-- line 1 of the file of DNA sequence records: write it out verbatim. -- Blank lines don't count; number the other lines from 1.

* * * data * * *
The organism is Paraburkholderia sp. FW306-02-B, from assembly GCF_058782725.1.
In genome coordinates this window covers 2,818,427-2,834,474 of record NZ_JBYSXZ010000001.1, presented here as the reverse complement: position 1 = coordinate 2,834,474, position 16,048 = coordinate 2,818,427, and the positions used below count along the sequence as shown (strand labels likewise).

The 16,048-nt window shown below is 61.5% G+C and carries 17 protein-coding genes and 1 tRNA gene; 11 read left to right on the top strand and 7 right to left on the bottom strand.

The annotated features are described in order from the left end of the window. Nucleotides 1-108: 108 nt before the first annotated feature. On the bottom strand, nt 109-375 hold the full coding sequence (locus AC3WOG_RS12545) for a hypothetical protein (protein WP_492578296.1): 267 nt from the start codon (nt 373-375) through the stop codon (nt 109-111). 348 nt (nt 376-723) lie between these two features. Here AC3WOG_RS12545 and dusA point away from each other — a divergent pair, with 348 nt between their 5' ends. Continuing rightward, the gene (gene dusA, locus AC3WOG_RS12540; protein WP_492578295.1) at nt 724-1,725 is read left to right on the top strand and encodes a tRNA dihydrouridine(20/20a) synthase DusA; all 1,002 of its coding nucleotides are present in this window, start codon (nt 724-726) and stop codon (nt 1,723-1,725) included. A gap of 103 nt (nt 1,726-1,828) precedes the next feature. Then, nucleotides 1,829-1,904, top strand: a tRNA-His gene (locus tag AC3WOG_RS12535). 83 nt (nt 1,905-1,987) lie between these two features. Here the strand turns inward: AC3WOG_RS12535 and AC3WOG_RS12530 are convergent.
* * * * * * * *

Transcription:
The organism is Paraburkholderia sp. FW306-02-B, from assembly GCF_058782725.1.